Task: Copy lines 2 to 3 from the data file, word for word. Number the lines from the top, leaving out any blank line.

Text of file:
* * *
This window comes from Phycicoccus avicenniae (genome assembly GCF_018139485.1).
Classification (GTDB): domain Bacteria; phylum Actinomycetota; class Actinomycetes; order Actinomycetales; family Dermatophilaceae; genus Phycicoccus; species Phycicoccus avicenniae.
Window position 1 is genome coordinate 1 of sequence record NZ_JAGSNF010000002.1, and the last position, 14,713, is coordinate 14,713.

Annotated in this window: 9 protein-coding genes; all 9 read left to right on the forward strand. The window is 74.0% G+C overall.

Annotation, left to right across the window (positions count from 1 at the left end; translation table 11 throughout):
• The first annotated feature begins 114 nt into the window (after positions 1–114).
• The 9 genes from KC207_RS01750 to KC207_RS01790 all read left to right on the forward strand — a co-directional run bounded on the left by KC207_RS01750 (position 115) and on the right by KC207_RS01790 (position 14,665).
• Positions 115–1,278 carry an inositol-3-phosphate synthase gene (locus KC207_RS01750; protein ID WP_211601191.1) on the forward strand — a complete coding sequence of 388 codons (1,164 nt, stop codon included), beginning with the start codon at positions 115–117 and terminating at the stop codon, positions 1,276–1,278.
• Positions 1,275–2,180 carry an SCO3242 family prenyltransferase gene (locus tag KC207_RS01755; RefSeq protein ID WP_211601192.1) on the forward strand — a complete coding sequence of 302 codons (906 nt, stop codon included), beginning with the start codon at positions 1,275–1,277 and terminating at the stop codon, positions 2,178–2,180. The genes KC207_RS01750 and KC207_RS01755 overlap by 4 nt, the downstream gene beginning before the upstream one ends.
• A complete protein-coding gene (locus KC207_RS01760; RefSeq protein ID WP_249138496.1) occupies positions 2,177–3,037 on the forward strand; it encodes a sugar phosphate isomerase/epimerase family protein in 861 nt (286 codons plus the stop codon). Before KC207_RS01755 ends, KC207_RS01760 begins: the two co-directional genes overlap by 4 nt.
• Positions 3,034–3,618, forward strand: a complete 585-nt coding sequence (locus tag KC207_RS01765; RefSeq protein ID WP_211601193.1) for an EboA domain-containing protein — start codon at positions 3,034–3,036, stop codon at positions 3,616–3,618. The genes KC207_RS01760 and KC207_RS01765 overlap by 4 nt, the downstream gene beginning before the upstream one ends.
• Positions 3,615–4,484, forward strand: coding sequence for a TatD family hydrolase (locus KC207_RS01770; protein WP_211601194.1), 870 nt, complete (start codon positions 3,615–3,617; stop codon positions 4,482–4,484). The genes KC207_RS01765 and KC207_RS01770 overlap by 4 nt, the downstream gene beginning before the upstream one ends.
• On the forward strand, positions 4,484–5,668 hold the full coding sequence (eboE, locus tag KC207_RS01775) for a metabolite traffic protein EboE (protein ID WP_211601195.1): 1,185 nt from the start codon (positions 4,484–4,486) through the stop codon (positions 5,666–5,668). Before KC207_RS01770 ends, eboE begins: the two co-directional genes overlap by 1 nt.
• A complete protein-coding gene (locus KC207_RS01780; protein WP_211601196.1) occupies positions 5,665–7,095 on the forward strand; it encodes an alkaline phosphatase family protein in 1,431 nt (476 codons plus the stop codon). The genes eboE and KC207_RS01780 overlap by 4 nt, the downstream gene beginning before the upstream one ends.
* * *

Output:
Classification (GTDB): domain Bacteria; phylum Actinomycetota; class Actinomycetes; order Actinomycetales; family Dermatophilaceae; genus Phycicoccus; species Phycicoccus avicenniae.
Window position 1 is genome coordinate 1 of sequence record NZ_JAGSNF010000002.1, and the last position, 14,713, is coordinate 14,713.